In track racers like Assetto Corsa, F1 2016 or Project CARS, as you can really feel the sensation of grip via the superb motorised feedback, and the speed of response to your inputs is superb. It’s precise, weighty and really shakes when the game demands it, making a rally game like WRC 6 feel so much more involving. 

The only real problem the wheel has is that the handbrake is inevitably mapped to a button you access with your thumb, making rally games fiddly. You can buy a separate stick shift and use that as the handbrake with the paddles for changing gear, but that isn’t ideal. The wheel is often upside-down during rally stages, so you’ll have to compromise between handbrake and stick shifting somewhere. Still, handbrake aside, this is arguably the perfect when for the serious gamer, and gets my recommendation.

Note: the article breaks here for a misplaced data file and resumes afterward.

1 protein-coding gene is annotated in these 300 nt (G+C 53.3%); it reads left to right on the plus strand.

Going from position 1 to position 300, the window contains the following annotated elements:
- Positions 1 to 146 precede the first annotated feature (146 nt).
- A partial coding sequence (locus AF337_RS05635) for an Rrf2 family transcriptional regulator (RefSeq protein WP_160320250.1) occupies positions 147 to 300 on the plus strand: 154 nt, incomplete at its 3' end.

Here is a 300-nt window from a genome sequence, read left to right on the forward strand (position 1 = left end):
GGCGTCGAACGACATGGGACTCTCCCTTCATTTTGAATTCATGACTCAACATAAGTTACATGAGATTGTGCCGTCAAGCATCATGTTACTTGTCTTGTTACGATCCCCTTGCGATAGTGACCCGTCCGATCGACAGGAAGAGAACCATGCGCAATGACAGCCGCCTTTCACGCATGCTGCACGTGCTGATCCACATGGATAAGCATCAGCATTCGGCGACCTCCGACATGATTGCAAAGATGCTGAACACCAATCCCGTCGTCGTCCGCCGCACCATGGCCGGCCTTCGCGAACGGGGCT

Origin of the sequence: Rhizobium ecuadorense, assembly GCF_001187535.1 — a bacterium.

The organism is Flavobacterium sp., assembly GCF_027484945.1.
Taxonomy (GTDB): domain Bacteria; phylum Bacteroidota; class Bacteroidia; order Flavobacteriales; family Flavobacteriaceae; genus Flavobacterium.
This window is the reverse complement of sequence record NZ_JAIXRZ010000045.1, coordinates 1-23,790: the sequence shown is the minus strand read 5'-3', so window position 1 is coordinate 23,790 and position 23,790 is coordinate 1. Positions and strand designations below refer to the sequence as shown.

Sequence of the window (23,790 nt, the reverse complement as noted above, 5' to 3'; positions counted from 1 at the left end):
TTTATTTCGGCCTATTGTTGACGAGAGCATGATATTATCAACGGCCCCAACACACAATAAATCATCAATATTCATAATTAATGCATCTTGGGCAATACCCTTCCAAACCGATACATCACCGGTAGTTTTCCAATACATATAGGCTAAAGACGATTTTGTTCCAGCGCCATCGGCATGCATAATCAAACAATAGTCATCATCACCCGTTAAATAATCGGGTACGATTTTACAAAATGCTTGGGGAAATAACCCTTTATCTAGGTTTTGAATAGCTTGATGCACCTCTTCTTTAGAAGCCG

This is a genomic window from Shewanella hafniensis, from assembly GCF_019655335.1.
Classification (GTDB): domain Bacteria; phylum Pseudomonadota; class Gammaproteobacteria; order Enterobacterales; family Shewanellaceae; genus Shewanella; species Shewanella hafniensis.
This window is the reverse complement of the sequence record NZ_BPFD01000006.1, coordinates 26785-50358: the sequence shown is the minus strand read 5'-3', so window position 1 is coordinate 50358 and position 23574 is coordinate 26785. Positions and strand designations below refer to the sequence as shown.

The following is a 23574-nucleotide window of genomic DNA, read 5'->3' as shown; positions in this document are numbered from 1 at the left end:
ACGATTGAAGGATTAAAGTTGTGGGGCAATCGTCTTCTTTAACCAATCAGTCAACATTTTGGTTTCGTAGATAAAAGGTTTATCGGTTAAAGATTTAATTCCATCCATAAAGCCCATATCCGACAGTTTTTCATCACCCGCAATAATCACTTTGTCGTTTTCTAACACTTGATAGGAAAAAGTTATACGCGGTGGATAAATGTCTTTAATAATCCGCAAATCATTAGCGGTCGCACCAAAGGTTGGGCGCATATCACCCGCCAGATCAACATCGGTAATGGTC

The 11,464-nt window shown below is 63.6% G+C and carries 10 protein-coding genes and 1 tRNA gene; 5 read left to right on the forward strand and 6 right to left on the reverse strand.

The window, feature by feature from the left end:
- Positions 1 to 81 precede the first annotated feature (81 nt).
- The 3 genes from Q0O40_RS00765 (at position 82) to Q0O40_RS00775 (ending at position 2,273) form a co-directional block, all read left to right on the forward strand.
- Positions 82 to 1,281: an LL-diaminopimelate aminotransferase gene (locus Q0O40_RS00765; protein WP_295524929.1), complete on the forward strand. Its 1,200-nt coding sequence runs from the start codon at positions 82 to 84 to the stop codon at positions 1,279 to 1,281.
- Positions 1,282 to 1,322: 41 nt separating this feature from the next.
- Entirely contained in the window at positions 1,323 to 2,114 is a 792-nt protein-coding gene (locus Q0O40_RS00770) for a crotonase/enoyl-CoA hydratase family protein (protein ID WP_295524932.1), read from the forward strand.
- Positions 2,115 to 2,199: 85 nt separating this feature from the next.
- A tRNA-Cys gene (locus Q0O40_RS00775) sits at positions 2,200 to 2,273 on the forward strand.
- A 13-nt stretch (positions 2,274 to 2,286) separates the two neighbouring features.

Best for… Serious PS4 racers. The wheel is officially supported, and works superbly.

Compatible with: Xbox One/PC | Connection type: USB | Weight: 9kg | Force Feedback: Yes | Rumble: Yes | Maximum rotation angle: 900 degrees | Pedals included: Yes | Clutch pedal: Yes | Expandable: Yes

This is the Xbox One equivalent of the T300 RS and it’s just as awesome when it comes to quality of control and feedback. This bundle costs more than the standard version of the RX, but the reason we’re recommending it so highly is because of the two items it ships with, namely the T3PA 3-pedal pedal set and the TM Leather 28 GT 11" detachable leather wheel.

The leather wheel may not be Xbox-branded (indeed it can connect to the PS4 servo base too as it’s universal), but it’s a very high-quality steering wheel. Our only criticism of it would be the stitching on the leather that lines the inside of the wheel, which can rub slightly against your thumb if you use it a lot on your first day with it.